The Sun and Earth move in predictable ways and have a mutually influencing relationship. For one thing, the average distance between Earth and the Sun is not constant from year to year. photo/live science
On average, Earth is about 150 million kilometers from the Sun. Although the orbit is not perfectly circular, slightly elliptical or oval in shape, according to NASA, this means that the Earth’s distance from the Sun can range from about 91.4 million to 94.5 million miles.
The movement of the Sun and the Earth from time to time clearly affects the distance between them. As a result, the average pull between the Earth and the Sun gradually increases over time.
There are two main reasons for this increasing distance. One is that the Sun loses mass (shrinks) and this causes the Earth to tidal.
The Sun is constantly producing energy, so it is constantly losing mass. During the rest of the Sun’s lifetime, estimated to be about 5 billion more years, NASA predicts that the Sun will lose about 0.1% of its total mass over time before dying completely.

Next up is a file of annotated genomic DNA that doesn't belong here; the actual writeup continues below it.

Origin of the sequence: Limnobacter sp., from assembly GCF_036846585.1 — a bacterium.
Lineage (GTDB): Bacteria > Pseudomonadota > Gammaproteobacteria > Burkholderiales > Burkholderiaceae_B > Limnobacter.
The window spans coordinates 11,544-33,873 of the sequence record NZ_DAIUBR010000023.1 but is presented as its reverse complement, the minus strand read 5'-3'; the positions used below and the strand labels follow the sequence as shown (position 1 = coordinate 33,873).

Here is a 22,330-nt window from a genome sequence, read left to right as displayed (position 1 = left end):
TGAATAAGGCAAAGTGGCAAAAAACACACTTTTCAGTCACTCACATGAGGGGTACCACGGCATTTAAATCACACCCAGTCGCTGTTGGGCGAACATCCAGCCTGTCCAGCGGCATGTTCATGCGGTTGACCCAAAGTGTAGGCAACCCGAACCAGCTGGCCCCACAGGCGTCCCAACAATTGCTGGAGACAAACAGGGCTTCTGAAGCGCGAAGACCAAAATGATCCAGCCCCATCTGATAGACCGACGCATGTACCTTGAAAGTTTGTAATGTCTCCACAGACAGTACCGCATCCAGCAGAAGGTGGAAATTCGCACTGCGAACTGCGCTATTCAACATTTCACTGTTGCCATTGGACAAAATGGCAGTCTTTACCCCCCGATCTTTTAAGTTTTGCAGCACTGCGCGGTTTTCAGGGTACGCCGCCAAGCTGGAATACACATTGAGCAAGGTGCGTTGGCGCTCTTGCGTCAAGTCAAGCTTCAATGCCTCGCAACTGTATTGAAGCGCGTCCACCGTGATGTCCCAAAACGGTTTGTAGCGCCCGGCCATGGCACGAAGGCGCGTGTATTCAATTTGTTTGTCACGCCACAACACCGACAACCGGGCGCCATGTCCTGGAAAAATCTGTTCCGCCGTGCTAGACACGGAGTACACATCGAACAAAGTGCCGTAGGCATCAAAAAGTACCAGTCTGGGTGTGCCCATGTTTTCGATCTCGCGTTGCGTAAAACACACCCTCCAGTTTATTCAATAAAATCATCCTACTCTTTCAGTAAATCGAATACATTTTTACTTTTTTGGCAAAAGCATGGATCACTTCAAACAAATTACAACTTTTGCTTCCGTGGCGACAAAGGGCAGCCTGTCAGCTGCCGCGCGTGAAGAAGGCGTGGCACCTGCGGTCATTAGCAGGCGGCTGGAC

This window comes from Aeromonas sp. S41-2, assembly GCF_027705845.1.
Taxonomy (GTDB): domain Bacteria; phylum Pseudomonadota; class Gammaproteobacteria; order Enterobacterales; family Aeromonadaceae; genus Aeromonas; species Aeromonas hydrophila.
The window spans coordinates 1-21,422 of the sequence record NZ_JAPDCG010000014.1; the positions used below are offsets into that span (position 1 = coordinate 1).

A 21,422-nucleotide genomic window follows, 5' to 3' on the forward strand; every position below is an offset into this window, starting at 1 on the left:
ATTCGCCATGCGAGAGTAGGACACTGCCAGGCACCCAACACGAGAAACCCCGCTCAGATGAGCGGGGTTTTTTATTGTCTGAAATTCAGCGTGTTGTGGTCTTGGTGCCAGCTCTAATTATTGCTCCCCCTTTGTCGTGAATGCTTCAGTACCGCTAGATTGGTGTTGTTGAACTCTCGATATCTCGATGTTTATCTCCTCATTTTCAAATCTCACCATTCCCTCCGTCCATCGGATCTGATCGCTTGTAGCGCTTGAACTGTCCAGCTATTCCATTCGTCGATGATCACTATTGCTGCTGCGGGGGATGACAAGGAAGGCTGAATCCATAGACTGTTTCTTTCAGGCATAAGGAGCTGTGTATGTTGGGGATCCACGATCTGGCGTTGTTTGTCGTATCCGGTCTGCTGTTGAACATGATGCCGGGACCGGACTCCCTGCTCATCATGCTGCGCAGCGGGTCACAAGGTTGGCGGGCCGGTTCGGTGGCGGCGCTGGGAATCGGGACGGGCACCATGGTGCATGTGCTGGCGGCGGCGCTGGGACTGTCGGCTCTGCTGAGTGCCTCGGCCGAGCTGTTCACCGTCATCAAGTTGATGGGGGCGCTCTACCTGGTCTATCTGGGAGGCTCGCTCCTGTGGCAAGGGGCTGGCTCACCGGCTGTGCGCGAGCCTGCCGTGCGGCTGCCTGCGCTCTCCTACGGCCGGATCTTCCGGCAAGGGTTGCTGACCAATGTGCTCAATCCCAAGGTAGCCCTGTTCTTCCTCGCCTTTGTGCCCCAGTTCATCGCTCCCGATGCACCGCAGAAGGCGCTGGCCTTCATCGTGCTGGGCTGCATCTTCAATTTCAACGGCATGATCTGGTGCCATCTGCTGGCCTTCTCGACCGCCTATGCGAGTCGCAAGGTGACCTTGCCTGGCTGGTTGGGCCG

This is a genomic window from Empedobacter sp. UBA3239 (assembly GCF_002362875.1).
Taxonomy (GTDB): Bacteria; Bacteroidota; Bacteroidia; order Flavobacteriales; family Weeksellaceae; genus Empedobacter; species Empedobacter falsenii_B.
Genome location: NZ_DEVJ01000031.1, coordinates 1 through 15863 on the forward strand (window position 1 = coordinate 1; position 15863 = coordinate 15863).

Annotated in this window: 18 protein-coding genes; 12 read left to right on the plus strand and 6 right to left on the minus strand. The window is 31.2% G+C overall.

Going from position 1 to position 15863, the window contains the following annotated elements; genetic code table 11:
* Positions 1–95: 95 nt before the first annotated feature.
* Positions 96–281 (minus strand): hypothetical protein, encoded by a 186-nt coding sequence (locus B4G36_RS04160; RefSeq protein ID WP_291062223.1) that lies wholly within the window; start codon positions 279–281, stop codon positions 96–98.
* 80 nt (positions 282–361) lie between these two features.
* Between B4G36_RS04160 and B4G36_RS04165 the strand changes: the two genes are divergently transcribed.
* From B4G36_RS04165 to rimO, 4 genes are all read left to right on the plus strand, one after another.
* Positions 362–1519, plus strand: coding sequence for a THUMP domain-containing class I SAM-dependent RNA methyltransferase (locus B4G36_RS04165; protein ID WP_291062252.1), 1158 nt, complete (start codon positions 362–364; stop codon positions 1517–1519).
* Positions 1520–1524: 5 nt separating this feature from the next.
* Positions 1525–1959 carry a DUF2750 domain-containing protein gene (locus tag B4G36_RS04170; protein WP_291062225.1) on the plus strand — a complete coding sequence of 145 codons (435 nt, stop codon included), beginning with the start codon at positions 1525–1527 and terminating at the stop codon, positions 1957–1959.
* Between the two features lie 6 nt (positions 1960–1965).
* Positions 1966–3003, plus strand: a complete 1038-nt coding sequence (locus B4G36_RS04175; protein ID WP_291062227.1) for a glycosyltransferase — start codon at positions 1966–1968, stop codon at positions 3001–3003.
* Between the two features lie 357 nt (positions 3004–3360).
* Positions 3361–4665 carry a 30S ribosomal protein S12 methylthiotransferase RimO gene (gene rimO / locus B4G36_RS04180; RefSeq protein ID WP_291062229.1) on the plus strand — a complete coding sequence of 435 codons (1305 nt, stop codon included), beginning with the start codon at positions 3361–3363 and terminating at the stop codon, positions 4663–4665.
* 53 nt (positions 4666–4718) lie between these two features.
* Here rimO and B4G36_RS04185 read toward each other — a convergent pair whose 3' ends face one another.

“While 0.1% may not sound like a lot, it is in fact a lot of mass. Its mass (0.1%) is almost the same as that of Jupiter. While Jupiter is estimated to be about 318 times the mass of Earth,” said Brian DiGiorgio. said, an astronomer at the University of California at Santa Cruz told Live Science, Monday (8/8/2022).
The movement of the Sun, like the gravitational pull of the Moon, affects the tides on Earth. However, these tidal forces have a very weak effect on Earth’s orbit, causing the Earth to move about 0.0003 cm away from the Sun every year.
The force of gravitational attraction of an object is proportional to the amount of its mass. As the Sun loses mass, its pull toward Earth weakens, causing our planet to drift away at about 6 centimeters per year. “It’s quite negligible, especially compared to the typical variation in Earth’s slightly elliptical orbital distance, about 3%,” DiGiorgio said.